The position of the American dollar is different from all other currencies, for several reasons. First and most importantly, is that the dollar is the international means of payment. This means that, differently from the other countries, almost all the US imports are paid in dollars. This also implies that virtually the whole of the American external liabilities are also denominated in dollars. Since the dollar is issued by the FED (American Central Bank), it is impossible (since American imports are paid in dollar) for the US not to have enough resources (dollars) to pay their external accounts. Moreover, naturally, it is the FED that determines the dollar basic interest rate.[3] Therefore, since the American foreign debt is denominated in dollars, the US is in the peculiar position of unilaterally determining the interest rate paid on their own foreign debt. Further, American public debt that pays interest rates set by the FED is the most liquid dollar financial asset and is also the most important reserve asset and store of value of the international financial system.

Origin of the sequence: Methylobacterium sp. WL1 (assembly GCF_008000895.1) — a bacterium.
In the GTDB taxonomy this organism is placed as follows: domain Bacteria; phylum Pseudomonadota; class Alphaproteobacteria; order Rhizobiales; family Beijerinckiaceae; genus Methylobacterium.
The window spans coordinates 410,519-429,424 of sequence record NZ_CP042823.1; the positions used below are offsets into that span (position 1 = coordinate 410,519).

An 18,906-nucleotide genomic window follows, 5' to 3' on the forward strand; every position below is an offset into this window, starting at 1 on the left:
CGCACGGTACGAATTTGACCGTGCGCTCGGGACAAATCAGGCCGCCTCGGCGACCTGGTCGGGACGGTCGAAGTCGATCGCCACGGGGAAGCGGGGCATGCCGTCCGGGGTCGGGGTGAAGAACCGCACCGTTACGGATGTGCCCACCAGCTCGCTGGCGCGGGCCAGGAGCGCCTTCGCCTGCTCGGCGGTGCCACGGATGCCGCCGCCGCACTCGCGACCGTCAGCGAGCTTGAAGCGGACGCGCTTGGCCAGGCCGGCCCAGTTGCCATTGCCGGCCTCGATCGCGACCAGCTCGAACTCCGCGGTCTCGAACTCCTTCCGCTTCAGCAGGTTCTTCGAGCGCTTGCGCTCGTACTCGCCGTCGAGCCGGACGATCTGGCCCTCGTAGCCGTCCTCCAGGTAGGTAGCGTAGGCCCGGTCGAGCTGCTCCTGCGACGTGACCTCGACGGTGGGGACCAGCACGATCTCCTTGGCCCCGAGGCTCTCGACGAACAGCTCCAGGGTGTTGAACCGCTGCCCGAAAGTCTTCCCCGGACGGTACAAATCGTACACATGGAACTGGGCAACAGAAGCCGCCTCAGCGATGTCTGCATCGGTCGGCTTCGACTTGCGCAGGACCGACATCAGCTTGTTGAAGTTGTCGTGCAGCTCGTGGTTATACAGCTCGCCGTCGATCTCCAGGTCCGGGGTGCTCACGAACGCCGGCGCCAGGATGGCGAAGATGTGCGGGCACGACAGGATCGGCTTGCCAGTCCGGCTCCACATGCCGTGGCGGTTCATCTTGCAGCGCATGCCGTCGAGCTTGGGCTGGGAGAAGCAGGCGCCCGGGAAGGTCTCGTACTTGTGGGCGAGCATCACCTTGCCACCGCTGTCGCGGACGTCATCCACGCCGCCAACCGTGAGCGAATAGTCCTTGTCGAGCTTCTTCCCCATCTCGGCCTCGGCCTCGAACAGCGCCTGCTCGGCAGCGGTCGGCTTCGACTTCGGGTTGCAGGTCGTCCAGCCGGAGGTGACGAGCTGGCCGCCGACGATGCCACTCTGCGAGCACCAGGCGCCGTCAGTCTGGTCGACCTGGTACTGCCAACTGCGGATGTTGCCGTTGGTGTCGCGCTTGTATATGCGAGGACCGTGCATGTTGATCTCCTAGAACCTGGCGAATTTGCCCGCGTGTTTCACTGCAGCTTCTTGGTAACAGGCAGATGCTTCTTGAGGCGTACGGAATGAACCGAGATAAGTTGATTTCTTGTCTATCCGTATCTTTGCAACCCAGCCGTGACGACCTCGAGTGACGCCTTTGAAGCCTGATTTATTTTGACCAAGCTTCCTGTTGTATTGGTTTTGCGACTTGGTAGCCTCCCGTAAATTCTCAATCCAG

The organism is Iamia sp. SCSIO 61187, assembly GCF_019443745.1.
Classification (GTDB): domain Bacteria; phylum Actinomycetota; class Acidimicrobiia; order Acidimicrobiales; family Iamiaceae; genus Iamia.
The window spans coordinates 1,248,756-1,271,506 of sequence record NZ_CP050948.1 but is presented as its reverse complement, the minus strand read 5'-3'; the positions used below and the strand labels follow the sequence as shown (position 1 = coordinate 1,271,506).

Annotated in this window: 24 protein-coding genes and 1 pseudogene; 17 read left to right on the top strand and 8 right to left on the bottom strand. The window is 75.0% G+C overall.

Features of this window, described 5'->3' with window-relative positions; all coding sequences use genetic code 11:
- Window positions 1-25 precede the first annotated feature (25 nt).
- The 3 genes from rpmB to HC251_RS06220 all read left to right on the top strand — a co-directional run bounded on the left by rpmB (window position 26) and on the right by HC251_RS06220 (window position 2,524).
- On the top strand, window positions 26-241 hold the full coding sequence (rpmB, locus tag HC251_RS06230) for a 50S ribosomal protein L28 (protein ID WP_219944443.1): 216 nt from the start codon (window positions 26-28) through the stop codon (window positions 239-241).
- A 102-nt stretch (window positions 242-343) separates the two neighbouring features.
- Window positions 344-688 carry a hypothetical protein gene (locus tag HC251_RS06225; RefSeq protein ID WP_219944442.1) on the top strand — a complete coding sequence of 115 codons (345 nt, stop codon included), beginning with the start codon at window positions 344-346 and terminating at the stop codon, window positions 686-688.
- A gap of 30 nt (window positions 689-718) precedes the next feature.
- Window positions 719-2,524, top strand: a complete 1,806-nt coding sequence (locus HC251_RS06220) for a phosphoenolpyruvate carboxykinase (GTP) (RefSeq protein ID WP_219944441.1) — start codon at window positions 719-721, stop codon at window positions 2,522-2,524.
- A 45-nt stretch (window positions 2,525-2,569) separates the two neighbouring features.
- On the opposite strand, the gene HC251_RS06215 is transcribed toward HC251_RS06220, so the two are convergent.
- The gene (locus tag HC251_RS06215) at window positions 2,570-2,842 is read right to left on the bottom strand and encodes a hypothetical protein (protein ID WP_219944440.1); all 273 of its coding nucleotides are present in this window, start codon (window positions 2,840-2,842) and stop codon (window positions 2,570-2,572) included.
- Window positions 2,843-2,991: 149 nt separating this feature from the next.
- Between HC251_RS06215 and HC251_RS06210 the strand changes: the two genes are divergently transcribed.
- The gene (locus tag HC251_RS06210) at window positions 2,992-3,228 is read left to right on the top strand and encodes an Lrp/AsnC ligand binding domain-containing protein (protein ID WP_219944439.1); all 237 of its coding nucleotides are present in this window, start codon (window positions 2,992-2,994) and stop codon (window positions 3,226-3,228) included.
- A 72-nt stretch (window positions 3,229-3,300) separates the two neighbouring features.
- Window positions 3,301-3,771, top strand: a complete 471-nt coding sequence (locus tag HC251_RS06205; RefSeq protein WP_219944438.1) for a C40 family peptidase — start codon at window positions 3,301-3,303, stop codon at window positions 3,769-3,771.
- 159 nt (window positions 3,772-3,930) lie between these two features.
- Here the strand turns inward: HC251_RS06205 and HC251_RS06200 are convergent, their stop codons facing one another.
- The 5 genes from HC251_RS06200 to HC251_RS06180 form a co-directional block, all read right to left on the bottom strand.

Another consequence of the fact that American external liabilities are denominated in dollars is that when the dollar depreciates relative to any other currency, it is the owners of the American foreign debt of that country who will suffer balance sheet losses instead of the US. Another advantage for the US due to the special position of the dollar is that exchange rate devaluations cause very little inflation in the US. This occurs because, in a large part of the international markets, including almost all commodity markets, prices are set directly in dollars and, as in the case of the oil price for instance, do not increase when the dollar is devalued. Recent econometric estimates show that on average less than 50% of the devaluations of the dollar are passed through as an increase in the internal prices of the imported products[4]. It is clear that, under these special conditions, the US, unlike Brazil and all the other countries of the world, can have a regime of floating exchange rates and free short term capital flows without this creating any obstacle to its macroeconomic policies.